September 5, 2017
by Dhaval Jadav, alliantgroup Chief Executive Officer
Reuters

U.S. manufacturers hoping for comprehensive tax reform need to be patient. Despite the four broad principles laid out by President Donald Trump last week, the prolonged healthcare debate, looming deadline over government borrowing limits and the need for a new budget resolution suggest tax legislation may have to wait until next year.

Thanks to bipartisan proposals introduced in both the House of Representatives and Senate, however, some degree of tax relief may come sooner than anticipated. If the Invent and Manufacture in America Act becomes law, it would provide a tax cut for companies that make products domestically on the back of U.S.-based research and development.

While the R&D tax credit is largely under-utilized by American businesses, manufacturers have been more proactive. They accounted for nearly four out of 10 claimants, according to the latest Internal Revenue Service figures.

Technical work done on the factory floor to improve a product or process qualifies manufacturers for the credit, sometimes adding up to hundreds of thousands of dollars in savings. The sum depends on a number of variables. For example, a precision-parts manufacturer in Wisconsin recently received $210,000 in federal R&D tax credits for qualifying projects over four years, which included the development and design of components used in a larger valve system.

Larger companies with over $250 million in annual revenue have traditionally benefited disproportionately from the credit. Small and mid-size businesses often forgo the credit because of the regulatory headaches involved.

In recent years, though, there have been numerous changes made aimed at eliminating such hurdles. In 2014, the IRS and the Treasury Department announced that they would allow companies to take the alternative simplified credit when claiming the R&D credit on amended returns.

This approach is far simpler than the traditional “look-back” method that requires companies to stretch back to the 1980s to establish a baseline cost. Instead, the alternative process uses a prior three-year average of qualified-research expenditures divided in half as part of its calculation, thus easing the math and record-keeping requirements.

In addition, when the credit was made permanent in 2015, the legislation also included two important modifications that gave smaller businesses greater access.

The bottom line is that policymakers have been moving in the direction of expanding and strengthening a federal incentive that has pumped billions back into the U.S. economy. If signed into law, the Invent and Manufacture in America Act would be the latest in a line of pro-business changes.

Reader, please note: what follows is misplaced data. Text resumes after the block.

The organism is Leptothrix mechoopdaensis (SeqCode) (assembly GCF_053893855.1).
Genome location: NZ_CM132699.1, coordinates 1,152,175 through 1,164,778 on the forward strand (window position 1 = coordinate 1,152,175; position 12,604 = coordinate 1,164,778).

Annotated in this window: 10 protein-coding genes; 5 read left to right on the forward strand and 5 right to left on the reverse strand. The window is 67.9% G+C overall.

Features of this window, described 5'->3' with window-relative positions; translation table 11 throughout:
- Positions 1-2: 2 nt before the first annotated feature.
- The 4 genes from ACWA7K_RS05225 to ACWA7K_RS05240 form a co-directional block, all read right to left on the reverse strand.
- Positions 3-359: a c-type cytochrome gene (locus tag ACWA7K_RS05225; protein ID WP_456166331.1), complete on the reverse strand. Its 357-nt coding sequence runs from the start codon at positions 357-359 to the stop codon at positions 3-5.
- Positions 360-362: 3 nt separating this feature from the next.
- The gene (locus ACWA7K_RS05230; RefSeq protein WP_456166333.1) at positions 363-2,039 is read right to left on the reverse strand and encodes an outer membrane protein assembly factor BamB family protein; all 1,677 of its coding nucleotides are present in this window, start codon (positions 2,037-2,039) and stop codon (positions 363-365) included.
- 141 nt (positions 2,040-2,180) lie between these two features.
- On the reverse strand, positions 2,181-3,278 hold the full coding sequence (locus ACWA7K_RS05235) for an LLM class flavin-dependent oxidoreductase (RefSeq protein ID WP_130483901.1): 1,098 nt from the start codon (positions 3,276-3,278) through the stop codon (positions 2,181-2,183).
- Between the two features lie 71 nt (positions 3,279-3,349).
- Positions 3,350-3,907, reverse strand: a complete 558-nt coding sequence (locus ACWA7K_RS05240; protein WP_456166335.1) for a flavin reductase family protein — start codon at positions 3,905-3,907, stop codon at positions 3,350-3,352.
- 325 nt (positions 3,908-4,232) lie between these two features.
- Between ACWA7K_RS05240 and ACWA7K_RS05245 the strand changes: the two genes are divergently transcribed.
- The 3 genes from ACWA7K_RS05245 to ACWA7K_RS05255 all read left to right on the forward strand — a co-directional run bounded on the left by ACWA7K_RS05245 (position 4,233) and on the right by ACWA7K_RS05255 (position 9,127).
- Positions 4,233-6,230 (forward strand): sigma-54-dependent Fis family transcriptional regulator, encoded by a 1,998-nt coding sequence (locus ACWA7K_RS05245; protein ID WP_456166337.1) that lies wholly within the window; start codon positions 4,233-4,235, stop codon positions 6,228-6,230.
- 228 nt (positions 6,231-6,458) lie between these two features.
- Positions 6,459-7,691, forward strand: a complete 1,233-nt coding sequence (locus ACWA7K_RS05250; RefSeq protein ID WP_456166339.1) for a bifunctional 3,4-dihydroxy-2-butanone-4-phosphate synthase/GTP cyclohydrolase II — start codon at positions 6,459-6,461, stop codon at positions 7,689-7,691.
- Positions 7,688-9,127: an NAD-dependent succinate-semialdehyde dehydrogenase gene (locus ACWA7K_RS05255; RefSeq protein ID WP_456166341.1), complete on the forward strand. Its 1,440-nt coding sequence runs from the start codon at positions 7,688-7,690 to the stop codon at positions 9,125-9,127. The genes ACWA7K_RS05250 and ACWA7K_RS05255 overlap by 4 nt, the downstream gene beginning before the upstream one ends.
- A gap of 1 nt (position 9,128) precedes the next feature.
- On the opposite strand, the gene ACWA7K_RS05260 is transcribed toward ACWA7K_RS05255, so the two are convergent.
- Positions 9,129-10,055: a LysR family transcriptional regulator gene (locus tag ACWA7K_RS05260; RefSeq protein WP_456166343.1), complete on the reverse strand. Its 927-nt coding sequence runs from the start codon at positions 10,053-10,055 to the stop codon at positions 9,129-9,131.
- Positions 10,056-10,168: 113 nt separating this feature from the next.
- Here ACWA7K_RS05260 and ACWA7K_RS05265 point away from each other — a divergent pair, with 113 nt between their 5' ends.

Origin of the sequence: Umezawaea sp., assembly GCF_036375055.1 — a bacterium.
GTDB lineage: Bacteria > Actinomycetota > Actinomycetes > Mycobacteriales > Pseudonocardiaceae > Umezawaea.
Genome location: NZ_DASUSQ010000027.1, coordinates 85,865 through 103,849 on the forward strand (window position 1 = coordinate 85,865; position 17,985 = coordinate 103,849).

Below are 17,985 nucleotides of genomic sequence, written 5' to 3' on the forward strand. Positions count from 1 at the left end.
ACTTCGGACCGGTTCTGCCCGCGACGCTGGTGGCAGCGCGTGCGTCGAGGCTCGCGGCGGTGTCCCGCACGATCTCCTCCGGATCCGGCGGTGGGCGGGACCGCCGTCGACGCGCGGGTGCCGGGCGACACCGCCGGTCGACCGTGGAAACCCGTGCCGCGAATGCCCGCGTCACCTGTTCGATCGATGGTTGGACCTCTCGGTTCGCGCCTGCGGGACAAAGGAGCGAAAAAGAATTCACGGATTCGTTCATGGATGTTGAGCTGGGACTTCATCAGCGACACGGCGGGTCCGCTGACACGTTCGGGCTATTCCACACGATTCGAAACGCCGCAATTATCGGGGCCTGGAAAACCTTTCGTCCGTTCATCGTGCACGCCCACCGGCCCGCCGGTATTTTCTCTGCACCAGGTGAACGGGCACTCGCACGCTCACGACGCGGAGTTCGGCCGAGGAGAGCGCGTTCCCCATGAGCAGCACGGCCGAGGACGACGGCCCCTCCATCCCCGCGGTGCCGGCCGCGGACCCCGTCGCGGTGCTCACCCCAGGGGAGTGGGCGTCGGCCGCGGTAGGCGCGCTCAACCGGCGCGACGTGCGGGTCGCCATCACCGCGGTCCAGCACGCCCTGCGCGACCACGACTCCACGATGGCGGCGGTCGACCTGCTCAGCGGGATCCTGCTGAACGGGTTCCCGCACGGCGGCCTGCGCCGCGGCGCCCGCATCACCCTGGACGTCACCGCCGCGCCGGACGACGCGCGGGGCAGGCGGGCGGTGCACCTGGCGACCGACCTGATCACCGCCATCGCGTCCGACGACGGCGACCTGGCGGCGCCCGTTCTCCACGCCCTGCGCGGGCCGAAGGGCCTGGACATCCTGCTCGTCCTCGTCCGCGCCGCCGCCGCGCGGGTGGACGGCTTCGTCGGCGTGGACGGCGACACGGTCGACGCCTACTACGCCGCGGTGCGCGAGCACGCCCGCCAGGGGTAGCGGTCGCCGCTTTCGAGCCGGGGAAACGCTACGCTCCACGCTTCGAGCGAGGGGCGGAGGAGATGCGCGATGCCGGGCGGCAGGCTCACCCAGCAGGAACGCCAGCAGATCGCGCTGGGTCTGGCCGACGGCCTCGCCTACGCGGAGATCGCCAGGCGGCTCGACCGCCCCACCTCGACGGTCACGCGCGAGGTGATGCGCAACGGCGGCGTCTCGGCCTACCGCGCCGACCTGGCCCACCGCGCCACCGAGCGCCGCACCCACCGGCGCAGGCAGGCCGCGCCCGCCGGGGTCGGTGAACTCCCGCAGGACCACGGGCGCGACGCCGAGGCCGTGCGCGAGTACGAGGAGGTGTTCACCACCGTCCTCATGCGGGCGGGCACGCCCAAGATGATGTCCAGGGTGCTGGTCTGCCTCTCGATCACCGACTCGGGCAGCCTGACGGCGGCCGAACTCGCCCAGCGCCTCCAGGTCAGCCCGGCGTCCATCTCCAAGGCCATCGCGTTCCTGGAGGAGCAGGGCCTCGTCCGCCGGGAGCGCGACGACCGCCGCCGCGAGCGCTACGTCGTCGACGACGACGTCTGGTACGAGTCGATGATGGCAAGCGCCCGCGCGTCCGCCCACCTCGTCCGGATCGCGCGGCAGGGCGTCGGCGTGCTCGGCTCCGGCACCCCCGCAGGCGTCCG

For one thing, the legislation would help address the long-term decline in U.S. manufacturing. Since 2000, over 5 million jobs have been lost and some 70,000 factories closed or moved overseas. This in turn has separated much R&D from production, leading to less inventive, productive and competitive companies. Encouraging research and manufacturing to stay side by side, in America, could provide wide-ranging benefits to the U.S. economy and increase productivity.

The Invent and Manufacture in America Act would phase in an increase to the R&D tax credit by up to 25 percent for companies that perform the majority of their manufacturing in the United States. According to numbers released from Delaware Senator Chris Coons, one of the sponsors of the legislation, companies are twice as productive in their R&D efforts when research operations are located together with a manufacturing facility.

Put it all together, and the proposal would be a solid step in the right direction to help a manufacturing sector looking to revitalize itself, as it and other American companies await broader changes to the U.S. tax code.

Dhaval JadavDhaval Jadav is Chief Executive Officer of alliantgroup, America’s leading provider of credits and incentives to businesses of every size. Dhaval co-founded alliantgroup in 2002; since its inception, his passion to help and serve U.S. businesses (and their CPA firms) has resulted in alliantgroup assisting thousands of businesses claim powerful cash-generating credits and incentives.
 


Would you like additional information or do you have questions?